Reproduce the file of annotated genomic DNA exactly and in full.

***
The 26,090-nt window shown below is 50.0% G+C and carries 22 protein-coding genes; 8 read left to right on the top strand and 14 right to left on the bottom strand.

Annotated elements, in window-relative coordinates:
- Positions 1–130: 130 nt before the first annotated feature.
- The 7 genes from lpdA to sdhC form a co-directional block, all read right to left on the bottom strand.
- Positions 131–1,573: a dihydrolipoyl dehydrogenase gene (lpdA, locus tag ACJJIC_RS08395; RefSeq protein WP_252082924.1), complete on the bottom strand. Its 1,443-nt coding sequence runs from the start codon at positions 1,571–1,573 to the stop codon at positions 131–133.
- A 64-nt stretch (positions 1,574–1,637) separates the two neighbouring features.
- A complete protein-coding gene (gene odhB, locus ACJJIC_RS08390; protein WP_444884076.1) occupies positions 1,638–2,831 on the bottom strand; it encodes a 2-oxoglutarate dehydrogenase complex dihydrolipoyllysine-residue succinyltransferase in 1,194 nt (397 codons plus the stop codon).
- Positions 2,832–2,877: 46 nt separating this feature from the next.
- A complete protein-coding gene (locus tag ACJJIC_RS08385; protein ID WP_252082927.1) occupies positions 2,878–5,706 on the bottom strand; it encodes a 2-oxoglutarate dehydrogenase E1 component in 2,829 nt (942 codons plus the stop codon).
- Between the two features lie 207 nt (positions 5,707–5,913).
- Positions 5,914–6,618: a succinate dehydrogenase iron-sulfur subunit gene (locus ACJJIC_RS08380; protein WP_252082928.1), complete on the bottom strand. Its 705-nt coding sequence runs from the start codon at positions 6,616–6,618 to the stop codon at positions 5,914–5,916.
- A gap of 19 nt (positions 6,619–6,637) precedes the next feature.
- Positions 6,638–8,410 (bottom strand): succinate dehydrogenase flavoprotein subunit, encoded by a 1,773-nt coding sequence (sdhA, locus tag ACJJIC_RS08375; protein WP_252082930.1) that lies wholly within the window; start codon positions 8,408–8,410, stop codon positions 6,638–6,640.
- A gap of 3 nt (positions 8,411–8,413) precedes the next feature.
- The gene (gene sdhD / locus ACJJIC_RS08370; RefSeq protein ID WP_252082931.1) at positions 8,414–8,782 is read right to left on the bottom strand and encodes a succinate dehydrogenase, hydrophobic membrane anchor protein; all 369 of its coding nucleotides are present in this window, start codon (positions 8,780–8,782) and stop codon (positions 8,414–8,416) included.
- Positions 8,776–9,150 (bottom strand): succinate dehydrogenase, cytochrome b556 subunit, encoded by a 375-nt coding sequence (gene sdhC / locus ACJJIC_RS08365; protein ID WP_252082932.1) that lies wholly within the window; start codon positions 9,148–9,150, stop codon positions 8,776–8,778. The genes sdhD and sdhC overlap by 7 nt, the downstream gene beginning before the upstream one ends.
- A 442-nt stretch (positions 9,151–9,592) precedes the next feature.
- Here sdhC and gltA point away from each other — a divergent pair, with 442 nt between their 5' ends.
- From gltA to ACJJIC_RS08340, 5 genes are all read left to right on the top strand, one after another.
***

The 26,090-nt window shown below is 50.0% G+C and carries 22 protein-coding genes; 8 read left to right on the top strand and 14 right to left on the bottom strand.

Annotated elements, in window-relative coordinates:
- Positions 1–130: 130 nt before the first annotated feature.
- The 7 genes from lpdA to sdhC form a co-directional block, all read right to left on the bottom strand.
- Positions 131–1,573: a dihydrolipoyl dehydrogenase gene (lpdA, locus tag ACJJIC_RS08395; RefSeq protein WP_252082924.1), complete on the bottom strand. Its 1,443-nt coding sequence runs from the start codon at positions 1,571–1,573 to the stop codon at positions 131–133.
- A 64-nt stretch (positions 1,574–1,637) separates the two neighbouring features.
- A complete protein-coding gene (gene odhB, locus ACJJIC_RS08390; protein WP_444884076.1) occupies positions 1,638–2,831 on the bottom strand; it encodes a 2-oxoglutarate dehydrogenase complex dihydrolipoyllysine-residue succinyltransferase in 1,194 nt (397 codons plus the stop codon).
- Positions 2,832–2,877: 46 nt separating this feature from the next.
- A complete protein-coding gene (locus tag ACJJIC_RS08385; protein ID WP_252082927.1) occupies positions 2,878–5,706 on the bottom strand; it encodes a 2-oxoglutarate dehydrogenase E1 component in 2,829 nt (942 codons plus the stop codon).
- Between the two features lie 207 nt (positions 5,707–5,913).
- Positions 5,914–6,618: a succinate dehydrogenase iron-sulfur subunit gene (locus ACJJIC_RS08380; protein WP_252082928.1), complete on the bottom strand. Its 705-nt coding sequence runs from the start codon at positions 6,616–6,618 to the stop codon at positions 5,914–5,916.
- A gap of 19 nt (positions 6,619–6,637) precedes the next feature.
- Positions 6,638–8,410 (bottom strand): succinate dehydrogenase flavoprotein subunit, encoded by a 1,773-nt coding sequence (sdhA, locus tag ACJJIC_RS08375; protein WP_252082930.1) that lies wholly within the window; start codon positions 8,408–8,410, stop codon positions 6,638–6,640.
- A gap of 3 nt (positions 8,411–8,413) precedes the next feature.
- The gene (gene sdhD / locus ACJJIC_RS08370; RefSeq protein ID WP_252082931.1) at positions 8,414–8,782 is read right to left on the bottom strand and encodes a succinate dehydrogenase, hydrophobic membrane anchor protein; all 369 of its coding nucleotides are present in this window, start codon (positions 8,780–8,782) and stop codon (positions 8,414–8,416) included.
- Positions 8,776–9,150 (bottom strand): succinate dehydrogenase, cytochrome b556 subunit, encoded by a 375-nt coding sequence (gene sdhC / locus ACJJIC_RS08365; protein ID WP_252082932.1) that lies wholly within the window; start codon positions 9,148–9,150, stop codon positions 8,776–8,778. The genes sdhD and sdhC overlap by 7 nt, the downstream gene beginning before the upstream one ends.
- A 442-nt stretch (positions 9,151–9,592) precedes the next feature.
- Here sdhC and gltA point away from each other — a divergent pair, with 442 nt between their 5' ends.
- From gltA to ACJJIC_RS08340, 5 genes are all read left to right on the top strand, one after another.